I completely agree that reducing local pollution should be a national effort (including a diesel scrappage scheme) as well as local effort – it is very noticeable, and noticed, that national government have pushed the responsibility to local authorities. While this situation persists we have to look to local authorities to act on pollution – that doesn’t distract from holding national government to account, but that pollution is leading to illness/ early death while that political argument goes on, and action is needed by anyone in a position to do it.    

From Gary W

Tuesday, 4 December 2018

I agree with most of what you say C Mullen. The A646 through Calderdale (via HB) though already contains so many over capacity issues that already greatly slow down the efficiency of the route. So small local improvements targeted at pollution hotspots (I live on Market Street btw) still have a place (I hope) in managing this admittedly deadly issue.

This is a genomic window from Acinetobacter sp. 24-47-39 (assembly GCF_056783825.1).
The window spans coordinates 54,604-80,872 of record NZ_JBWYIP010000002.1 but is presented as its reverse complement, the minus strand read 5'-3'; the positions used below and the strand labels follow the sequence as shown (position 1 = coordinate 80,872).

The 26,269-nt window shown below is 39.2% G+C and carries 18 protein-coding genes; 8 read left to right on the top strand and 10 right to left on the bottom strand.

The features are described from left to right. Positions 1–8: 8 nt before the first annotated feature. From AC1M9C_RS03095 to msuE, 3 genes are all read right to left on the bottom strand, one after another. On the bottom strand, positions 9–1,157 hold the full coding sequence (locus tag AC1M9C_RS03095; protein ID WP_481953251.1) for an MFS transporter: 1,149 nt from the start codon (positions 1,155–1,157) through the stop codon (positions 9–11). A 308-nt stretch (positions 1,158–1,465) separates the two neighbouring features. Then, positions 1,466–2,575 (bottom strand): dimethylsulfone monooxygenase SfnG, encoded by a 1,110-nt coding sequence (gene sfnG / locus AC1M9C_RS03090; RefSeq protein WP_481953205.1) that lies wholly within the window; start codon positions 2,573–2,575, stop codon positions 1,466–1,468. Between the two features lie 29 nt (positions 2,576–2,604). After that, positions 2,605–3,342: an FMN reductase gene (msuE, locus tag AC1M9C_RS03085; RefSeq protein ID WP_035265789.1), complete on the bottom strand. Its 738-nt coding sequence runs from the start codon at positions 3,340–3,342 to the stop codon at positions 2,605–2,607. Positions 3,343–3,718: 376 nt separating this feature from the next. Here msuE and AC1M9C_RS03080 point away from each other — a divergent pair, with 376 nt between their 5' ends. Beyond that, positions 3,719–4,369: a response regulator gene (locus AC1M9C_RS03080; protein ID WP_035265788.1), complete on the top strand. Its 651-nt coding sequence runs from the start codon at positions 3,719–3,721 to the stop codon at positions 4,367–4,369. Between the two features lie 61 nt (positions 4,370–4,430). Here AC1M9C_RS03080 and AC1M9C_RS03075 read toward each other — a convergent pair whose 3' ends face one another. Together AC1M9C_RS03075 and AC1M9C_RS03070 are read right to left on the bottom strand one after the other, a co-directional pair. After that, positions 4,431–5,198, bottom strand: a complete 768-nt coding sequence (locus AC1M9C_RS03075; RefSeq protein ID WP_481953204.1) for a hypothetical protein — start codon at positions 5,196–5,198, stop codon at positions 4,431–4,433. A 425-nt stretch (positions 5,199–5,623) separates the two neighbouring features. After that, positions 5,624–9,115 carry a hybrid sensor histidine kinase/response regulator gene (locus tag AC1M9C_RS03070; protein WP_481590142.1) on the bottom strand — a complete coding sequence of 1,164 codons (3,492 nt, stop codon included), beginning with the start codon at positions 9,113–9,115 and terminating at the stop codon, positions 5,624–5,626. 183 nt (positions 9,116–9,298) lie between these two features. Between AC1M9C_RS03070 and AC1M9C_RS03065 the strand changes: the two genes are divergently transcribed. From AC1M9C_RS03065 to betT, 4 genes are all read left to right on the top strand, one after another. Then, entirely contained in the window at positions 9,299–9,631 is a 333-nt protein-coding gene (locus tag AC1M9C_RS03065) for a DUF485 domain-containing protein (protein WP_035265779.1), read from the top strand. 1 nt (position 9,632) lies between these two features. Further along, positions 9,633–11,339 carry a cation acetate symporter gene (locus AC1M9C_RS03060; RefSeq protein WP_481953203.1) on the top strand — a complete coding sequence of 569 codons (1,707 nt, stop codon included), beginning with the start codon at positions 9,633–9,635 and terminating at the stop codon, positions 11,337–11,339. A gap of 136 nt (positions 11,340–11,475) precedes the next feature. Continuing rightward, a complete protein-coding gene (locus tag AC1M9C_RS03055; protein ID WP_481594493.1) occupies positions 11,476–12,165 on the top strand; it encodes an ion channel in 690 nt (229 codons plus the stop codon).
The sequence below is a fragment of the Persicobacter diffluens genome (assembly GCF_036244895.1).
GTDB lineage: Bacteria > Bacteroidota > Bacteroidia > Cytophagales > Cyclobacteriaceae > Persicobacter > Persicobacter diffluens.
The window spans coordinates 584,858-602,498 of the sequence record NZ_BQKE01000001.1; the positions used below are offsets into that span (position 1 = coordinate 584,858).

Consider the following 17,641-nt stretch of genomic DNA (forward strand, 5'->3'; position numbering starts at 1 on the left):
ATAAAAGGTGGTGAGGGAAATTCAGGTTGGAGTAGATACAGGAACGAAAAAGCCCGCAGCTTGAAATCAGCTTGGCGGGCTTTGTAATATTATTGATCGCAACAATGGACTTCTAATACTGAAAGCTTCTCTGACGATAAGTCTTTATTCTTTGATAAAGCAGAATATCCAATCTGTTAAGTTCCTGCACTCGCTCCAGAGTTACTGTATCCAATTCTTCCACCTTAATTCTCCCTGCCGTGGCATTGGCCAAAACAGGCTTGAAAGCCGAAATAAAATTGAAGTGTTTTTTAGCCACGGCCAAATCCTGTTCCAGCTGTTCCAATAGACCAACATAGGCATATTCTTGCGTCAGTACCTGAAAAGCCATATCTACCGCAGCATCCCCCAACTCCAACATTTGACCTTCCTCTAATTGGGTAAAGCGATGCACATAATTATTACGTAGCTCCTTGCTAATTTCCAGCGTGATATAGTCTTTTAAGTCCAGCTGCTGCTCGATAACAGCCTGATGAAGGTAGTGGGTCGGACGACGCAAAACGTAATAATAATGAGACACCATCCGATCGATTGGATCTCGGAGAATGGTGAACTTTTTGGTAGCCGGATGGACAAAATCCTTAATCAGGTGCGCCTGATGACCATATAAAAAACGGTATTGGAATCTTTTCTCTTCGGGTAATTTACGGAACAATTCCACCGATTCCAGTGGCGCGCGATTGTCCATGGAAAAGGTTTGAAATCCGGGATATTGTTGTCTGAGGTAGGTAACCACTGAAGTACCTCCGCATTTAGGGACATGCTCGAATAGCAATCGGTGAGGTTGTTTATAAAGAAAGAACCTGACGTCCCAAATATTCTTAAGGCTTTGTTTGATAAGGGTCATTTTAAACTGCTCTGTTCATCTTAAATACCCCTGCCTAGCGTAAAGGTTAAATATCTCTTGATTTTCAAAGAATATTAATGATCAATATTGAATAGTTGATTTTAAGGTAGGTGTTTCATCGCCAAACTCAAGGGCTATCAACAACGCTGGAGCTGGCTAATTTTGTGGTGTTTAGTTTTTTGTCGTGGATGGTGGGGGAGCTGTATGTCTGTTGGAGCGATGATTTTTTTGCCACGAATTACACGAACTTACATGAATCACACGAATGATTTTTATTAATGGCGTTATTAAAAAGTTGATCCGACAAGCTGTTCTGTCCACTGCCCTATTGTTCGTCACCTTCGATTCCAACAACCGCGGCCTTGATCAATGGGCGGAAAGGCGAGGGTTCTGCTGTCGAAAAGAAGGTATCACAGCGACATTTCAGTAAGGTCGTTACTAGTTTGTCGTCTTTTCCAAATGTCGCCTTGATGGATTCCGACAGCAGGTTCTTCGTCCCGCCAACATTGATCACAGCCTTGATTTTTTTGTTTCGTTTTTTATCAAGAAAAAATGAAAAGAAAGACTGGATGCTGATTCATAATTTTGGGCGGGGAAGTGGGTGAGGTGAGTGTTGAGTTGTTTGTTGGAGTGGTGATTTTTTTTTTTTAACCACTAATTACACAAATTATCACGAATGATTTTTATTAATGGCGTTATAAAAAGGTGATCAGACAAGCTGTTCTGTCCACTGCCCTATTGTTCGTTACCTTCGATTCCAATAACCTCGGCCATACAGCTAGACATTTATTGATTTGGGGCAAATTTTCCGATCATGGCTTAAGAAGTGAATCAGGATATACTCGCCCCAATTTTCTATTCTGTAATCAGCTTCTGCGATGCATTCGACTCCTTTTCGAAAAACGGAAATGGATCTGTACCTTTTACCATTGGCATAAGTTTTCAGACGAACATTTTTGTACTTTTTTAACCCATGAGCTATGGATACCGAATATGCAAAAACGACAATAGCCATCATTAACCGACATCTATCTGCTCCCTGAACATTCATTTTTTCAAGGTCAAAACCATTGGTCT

One of the problems with the consequences of air pollution is the inability of the human brain to process the concept of 1000s of deaths. Our brains are not designed to cope with such horrors. A small dead baby on a beach, or a crying bloody infant in the back of an ambulance do far more to stir our anxieties and emotions than do the rather bland sounding figure of 40,000 yearly deaths in the UK due to the air we breath. We need our rational brains to fill in when our emotional responses fail to prick us into action. 

If the first duty of government (both local and national) is to keep us safe then air pollution should be right up there at the top of the list of priorities.

From Martin F

Tuesday, 4 December 2018